Basic Science of Material Processing Lasers

CO2 Lasers

CO2 lasers are a type of gas laser that use carbon dioxide gas as the lasing medium. They work by exciting the gas molecules in a sealed tube with an electrical discharge, which causes the molecules to emit photons of light. These photons bounce back and forth between two mirrors at either end of the tube, gaining energy with each pass, until they form a highly concentrated beam of light that can be used for cutting, welding, engraving, and other industrial applications.

The key to the operation of CO2 lasers is the fact that carbon dioxide gas has a unique molecular structure that allows it to absorb and emit light at a specific wavelength of 10.6 microns. This wavelength is in the far infrared part of the electromagnetic spectrum, which makes it ideal for cutting and engraving materials that are difficult to work with using other types of lasers.

CO2 lasers are highly efficient and can produce a continuous beam of light with a power output ranging from a few watts to several kilowatts. They are widely used in manufacturing, medicine, and scientific research, and have played a key role in many technological advancements over the past few decades.

Fiber Lasers

A fiber laser is a type of laser that uses an optical fiber as the laser medium, instead of a gas or a solid-state crystal. The fiber is doped with rare-earth elements, such as ytterbium or erbium, which are capable of absorbing and emitting light at specific wavelengths. When a light source, such as a semiconductor diode, pumps energy into the fiber, it excites the rare-earth atoms and causes them to emit photons at a particular wavelength.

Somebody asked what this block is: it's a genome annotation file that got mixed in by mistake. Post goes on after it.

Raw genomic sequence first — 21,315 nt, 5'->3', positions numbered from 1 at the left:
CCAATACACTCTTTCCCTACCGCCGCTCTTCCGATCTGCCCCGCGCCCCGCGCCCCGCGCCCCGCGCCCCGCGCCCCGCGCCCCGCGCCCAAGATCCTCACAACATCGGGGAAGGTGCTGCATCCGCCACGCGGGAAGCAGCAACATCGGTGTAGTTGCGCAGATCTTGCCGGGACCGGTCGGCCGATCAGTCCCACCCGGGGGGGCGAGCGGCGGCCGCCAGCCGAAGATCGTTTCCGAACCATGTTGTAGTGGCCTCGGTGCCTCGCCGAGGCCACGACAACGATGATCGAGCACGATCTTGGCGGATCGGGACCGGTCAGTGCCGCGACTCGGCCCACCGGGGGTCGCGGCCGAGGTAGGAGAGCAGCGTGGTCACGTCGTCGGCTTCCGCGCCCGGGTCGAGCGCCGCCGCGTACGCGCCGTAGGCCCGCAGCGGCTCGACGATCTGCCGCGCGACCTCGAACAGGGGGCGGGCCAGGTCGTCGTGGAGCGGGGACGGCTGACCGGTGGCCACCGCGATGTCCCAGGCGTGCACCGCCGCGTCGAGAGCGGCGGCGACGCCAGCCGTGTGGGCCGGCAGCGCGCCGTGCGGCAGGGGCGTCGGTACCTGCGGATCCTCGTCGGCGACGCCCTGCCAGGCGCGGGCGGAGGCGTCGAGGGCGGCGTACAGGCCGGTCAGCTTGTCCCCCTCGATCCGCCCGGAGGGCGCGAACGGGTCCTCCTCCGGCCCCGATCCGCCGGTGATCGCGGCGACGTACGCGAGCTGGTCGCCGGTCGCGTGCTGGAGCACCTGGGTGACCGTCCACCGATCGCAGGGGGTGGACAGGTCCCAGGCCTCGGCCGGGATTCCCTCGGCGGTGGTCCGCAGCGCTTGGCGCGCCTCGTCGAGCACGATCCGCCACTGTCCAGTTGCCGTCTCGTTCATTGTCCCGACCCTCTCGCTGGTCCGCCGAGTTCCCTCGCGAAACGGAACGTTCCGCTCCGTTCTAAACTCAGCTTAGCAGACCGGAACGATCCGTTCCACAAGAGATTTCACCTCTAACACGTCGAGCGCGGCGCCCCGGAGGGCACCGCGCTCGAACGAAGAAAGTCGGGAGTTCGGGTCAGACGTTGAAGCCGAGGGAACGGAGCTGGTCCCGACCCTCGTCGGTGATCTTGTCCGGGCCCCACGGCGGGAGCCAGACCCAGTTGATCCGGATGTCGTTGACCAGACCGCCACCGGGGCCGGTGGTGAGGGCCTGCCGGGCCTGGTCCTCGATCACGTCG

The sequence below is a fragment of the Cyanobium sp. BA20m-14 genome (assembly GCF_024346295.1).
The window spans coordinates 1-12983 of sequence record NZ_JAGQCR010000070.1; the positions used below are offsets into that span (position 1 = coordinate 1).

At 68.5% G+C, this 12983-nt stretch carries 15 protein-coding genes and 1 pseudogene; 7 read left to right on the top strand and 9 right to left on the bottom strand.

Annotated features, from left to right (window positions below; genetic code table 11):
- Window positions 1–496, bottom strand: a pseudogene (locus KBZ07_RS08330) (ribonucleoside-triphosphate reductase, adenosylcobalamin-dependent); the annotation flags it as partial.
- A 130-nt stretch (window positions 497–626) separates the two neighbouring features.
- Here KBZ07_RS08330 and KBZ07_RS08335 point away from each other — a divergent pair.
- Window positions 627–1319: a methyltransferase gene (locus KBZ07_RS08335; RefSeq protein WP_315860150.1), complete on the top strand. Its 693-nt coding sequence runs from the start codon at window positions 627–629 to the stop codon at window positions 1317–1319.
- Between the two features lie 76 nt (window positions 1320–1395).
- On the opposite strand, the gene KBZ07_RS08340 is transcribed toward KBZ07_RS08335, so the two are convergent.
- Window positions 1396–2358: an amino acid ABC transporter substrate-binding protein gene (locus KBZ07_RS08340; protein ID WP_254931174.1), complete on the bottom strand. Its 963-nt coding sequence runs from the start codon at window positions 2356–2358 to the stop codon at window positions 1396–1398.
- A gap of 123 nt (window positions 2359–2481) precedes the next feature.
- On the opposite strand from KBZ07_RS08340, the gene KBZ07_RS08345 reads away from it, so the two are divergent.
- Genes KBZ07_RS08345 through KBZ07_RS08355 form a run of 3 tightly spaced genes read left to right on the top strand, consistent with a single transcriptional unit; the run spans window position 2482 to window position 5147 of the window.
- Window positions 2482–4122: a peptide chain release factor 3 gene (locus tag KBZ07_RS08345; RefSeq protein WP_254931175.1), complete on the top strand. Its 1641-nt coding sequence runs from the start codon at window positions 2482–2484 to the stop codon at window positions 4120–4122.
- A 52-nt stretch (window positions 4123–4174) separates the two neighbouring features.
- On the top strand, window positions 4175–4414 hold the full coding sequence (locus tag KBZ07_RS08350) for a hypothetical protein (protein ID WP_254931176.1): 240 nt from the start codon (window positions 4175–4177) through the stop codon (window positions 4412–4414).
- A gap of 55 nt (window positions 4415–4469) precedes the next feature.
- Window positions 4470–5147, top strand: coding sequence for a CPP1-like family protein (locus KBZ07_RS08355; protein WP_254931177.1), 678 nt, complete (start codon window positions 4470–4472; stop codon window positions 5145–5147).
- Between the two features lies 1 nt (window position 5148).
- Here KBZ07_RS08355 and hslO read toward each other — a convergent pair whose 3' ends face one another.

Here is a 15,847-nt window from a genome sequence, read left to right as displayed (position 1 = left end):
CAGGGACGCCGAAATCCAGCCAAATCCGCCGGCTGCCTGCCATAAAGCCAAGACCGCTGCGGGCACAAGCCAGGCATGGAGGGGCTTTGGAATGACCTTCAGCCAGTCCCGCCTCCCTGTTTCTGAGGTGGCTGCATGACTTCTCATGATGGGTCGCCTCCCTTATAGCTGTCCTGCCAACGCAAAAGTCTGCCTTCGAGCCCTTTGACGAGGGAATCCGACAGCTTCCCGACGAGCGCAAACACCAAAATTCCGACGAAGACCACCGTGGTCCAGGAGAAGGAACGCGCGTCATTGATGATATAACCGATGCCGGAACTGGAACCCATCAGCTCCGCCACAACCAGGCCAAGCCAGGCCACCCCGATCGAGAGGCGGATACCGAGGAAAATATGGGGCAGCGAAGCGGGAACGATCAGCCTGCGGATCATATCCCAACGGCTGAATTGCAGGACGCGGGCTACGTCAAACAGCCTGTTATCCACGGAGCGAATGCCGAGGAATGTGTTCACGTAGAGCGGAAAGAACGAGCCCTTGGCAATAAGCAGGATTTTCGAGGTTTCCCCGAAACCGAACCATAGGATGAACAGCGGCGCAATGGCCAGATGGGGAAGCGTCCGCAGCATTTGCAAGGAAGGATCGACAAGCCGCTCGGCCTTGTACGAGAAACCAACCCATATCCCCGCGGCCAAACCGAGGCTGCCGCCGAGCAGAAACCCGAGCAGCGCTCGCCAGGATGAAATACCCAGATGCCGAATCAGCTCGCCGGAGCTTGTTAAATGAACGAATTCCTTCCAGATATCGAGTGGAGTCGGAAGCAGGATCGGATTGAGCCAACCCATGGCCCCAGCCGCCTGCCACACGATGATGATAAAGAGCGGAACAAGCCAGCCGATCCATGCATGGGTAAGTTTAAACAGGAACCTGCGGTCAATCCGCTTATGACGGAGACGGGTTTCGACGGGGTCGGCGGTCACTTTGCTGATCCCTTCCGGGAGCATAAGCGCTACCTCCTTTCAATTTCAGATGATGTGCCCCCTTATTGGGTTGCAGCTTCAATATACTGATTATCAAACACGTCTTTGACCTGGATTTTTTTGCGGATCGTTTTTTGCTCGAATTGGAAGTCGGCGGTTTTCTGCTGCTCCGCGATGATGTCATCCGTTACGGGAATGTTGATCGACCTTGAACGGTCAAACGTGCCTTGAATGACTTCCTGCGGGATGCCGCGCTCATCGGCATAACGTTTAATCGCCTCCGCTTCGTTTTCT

The photons produced in the fiber are then amplified as they travel through the fiber, bouncing back and forth between two mirrors at the ends of the fiber, until they reach a high enough intensity to escape as a laser beam. The laser beam produced by a fiber laser is very high-quality and can be focused to a very small spot, making it useful for a wide range of applications, including materials processing, communication, and medical treatment.

One of the key advantages of fiber lasers is their efficiency. Because the fiber is so small and can be coiled into a compact package, the laser can be designed to have a very high power-to-volume ratio, meaning that it can produce a lot of power in a small space. Additionally, the rare-earth dopants used in the fiber have a high quantum efficiency, meaning that they can convert a large fraction of the energy input into light output. These factors make fiber lasers very energy-efficient and cost-effective for many applications.

Overall, the science behind fiber lasers involves the excitation and amplification of photons in a doped optical fiber, and the resulting laser beam can be used for a wide range of applications in science, industry, and medicine.